Pyramid Composition, aka triangle composition, is really a matter of converging lines. Converging lines are more usually associated with wide angle lenses because they are more obvious in those perspectives and indeed, we spend time in post “correcting” them. Really we are imposing order on physics because we want our vertical lines vertical not curved (unless shooting with a fisheye lens of course) nor angled at anything but the perpendicular. As we are talking composition we are talking about deliberately converging lines not incidental ones. Leading lines are the most frequently encountered pyramidal tool in the advice given. They converge on a point, our eyes naturally follow that conversion so we need to make certain that our focal point sits at the point of conversion. If the lines within that pyramid follow its boundary lines then the effects are reinforced. It’s a matter of our next tool, symmetry.
Symmetry is repetition of a pattern on both sides of an axis. We associate it with power and beauty. It is explained in Gestalt psychology but we have already touched upon this when we talked about the brains need for patterns and conforming details. Basically our brains crave patterns and if we can find them and use them to concentrate the viewers imagination in the frame we present them then we are on the way, given a sufficiently compelling subject, to making a successful photograph.
Last but not least of our little selection of tools and before we go to our third element, balance, we are back with the oft quoted (here at least) Frank Capa: If our photograph isn’t good enough it’s because we are not close enough. We are moving beyond Capa’s original intent here, which was about connection with your subject. Basically, fill the frame. Essentially you use a single element, like the details in a face, to take up the whole frame. A face is a good example because it has a high degree of symmetry to it and so fits in a frame quite balanced along the central vertical axis. Doesn’t have to be a face, of course, but it should be minimal in the number of subjects In the frame, that is, one image in the frame.
Is there any order to these? No. These are just a very few of the design principles, tools, we can use. we need to learn to decide what tool we are going to use in order to get the result we want. Advice for the beginner would be to start by ensuring you fill the frame and try the rule of thirds. When you have mastered these tools then expand your tool kit, deliberately, by which I mean we go out to deliberately shoot x number of frames in a session based on tool y. Take notes.
So the third element of this composition monster is a thing called visual balance. Basically everything you capture in a frame has an effect a weight in relation to the rest of the frame and the other things in it. Things that can affect the visual weight of an object in a frame include relative sizes, shape, number, high contrast, saturation, brightness, faces, figures etc. They need to be played off so everything seems to part of the whole and those things have a harmony to them. There are a Of course disharmony has a place too, but let’s get the basics right before we start to get cocky.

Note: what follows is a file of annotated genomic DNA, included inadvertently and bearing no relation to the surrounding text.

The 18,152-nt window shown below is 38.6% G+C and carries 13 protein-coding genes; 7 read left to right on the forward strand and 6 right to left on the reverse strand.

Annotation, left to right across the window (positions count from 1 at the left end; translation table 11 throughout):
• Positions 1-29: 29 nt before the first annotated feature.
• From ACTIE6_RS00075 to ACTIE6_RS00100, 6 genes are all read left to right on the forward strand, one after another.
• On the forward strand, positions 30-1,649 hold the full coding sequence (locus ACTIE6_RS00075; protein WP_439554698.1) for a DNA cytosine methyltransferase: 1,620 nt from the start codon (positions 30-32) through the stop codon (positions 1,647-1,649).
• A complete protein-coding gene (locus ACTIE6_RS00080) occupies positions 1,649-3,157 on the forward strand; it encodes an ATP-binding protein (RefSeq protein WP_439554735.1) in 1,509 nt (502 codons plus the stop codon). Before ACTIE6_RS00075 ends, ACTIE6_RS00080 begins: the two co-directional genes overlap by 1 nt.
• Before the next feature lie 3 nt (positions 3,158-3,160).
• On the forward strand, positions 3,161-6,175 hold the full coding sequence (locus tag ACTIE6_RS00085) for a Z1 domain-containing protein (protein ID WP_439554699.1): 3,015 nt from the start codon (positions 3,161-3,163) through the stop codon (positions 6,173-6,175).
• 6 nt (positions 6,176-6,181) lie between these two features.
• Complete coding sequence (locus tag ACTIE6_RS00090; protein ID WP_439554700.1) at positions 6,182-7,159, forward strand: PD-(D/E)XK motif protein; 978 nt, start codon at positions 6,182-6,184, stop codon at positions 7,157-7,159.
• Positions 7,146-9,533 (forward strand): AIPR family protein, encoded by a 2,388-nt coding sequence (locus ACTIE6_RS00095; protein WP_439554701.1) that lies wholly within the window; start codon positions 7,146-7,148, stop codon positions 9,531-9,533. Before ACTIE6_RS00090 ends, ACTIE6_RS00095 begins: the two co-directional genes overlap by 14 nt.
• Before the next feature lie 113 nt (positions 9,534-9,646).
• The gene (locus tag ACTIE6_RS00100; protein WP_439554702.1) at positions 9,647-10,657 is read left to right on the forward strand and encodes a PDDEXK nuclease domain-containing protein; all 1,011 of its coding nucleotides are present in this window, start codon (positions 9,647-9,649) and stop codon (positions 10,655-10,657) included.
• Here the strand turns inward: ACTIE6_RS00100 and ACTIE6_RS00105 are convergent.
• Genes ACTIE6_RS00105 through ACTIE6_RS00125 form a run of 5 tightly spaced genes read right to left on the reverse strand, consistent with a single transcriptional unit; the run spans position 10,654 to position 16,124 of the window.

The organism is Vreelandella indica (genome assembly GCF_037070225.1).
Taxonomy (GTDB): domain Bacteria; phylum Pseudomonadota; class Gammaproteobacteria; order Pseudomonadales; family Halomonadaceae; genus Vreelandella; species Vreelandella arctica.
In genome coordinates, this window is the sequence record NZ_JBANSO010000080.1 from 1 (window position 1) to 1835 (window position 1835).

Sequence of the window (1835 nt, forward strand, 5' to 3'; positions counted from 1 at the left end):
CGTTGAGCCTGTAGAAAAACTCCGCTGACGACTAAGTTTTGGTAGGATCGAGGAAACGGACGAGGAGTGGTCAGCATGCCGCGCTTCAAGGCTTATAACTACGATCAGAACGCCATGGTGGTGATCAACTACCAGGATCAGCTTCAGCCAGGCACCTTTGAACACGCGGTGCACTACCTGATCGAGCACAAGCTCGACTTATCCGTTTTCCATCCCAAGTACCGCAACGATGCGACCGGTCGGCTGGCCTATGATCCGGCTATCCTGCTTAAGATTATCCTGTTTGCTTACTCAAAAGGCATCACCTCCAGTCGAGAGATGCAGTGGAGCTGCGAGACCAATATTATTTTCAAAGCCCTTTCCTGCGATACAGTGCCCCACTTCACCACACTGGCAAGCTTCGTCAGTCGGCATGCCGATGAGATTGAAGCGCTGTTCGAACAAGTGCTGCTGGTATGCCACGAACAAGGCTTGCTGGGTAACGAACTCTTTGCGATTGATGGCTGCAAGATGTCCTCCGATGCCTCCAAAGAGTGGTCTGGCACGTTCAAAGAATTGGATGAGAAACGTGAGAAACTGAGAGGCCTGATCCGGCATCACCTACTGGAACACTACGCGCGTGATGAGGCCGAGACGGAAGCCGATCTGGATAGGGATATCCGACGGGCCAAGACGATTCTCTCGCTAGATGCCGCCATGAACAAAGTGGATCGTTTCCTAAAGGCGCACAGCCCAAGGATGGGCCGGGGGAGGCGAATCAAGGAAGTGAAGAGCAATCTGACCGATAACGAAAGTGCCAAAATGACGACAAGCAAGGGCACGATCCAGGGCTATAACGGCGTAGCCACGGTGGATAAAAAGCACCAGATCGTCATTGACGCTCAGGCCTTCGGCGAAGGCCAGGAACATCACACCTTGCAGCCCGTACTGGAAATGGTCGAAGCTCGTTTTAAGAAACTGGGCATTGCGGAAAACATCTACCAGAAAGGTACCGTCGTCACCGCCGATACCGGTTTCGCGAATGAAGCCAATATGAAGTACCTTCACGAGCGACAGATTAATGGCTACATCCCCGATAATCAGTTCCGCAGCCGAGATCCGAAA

So, this composition thing in a nutshell: One clear element arranged within a structure to make a point in a scene that is balanced. Simples. Maybe …..
Speaker Clive Haynes FRPS led the evening on Topaz and it is as well to reiterate that this isn’t just an Adobe compatible plug in, but that there are a number of editors that is designed to work with, and there are fourteen or so different plug-ins Topaz offer. Adobe, of course dominate the market, but all the plug ins are available at a discount via Clive’s website. From the afters this was one of those presentations that hit home at some fundamental beliefs about photography.
On the Facebook Group there was a lot of talk about what is worth editing, reflecting last week’s theme of editing and how much of it can a photograph have before it becomes a piece of graphic design. This week we are going to look into who owns an image, and this is linked to last week’s discussion on editing and on the Mighty Book of Face discussions from this week.
A year ago a San Franciscan judge decided that, under American copyright law, a monkey could not own the rights to a picture it had taken because it was not human, even though it pressed the shutter. A new definition for “Chimping” this was not (the practice of taking a shot then reviewing it on live view and going ooh and ahh and pulling faces. Another reason to go mirrorless). It is, under English law (and not a few other jurisdictions), a question of personality, and though “Naruto” the Black Crested Macaque in question certainly seems to have bags of it in the way most of us think of personality, in law it is the capacity to hold legal rights and obligations within a legal system. This is what enables firms to go to civil law over disputes in contracts and so on.